Consumer advocate Ralph Nader is calling for the elimination of college athletic scholarships, saying the move is necessary to “de-professionalize” college athletes.
“As we near the exciting conclusion of ‘March Madness’ — which would more accurately be described as the 2011 NCAA Professional Basketball Championships — it’s time we step back and finally address the myth of amateurism surrounding big-time college football and basketball in this country,” said Nader, whose League of Fans is proposing that the scholarships be replaced with need-based financial aid. The Associated Press obtained a copy of the proposal Thursday, ahead of its official release. . . .
Nader, a former presidential candidate, argued that his plan would also help reduce the “win-at-all-costs” mentality in high schools, by reducing the incentive of college scholarships.
“An entire industry has developed in the youth sports arena — club teams, personal trainers, etc. — to prey on families’ dreams of an athletic scholarship,” he said. “The lure of the elusive athletic scholarship is the primary — sometimes the only — marketing tool these youth sports entrepreneurs use.”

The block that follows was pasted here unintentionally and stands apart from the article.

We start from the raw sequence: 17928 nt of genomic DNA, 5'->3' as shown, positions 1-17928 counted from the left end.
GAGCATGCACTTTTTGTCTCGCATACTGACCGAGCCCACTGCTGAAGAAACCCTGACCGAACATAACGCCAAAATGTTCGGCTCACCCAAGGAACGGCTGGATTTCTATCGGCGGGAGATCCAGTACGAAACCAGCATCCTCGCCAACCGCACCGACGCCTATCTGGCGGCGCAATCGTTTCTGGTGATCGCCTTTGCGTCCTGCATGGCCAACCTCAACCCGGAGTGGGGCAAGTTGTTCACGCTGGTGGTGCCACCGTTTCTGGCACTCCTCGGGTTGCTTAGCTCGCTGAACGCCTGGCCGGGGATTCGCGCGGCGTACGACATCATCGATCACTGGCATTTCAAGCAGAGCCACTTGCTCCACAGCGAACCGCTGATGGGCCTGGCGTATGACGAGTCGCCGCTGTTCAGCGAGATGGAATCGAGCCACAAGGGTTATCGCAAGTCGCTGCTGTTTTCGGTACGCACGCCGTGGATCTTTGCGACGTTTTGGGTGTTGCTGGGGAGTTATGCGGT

“We’ll use all the levers,” Nader said. “We’ll use the parents of athletes who’ve been mistreated and sick, and forced to play when they’re injured.”
Right on Ralph! College athletics are really unsafe at any speed. What does he propose?
Nader said that colleges should either integrate athletics into the educational mission by eliminating college scholarships, or, “openly acknowledge the professionalism in big-time college sports, remove the tax-exempt status currently given to athletic departments, and make universities operate them as unrelated businesses.”
I have a different solution than Nader. Replace these “scholarships” with a simple paycheck. Pay these professional athletes–that is what they are–for their labor. If they decide to go to classes, let them earn an academic scholarship like the rest of the students. Let’s see how that works out. Or maybe they can pay their own tuition, borrowing against their future earnings (if any) as professional athletes.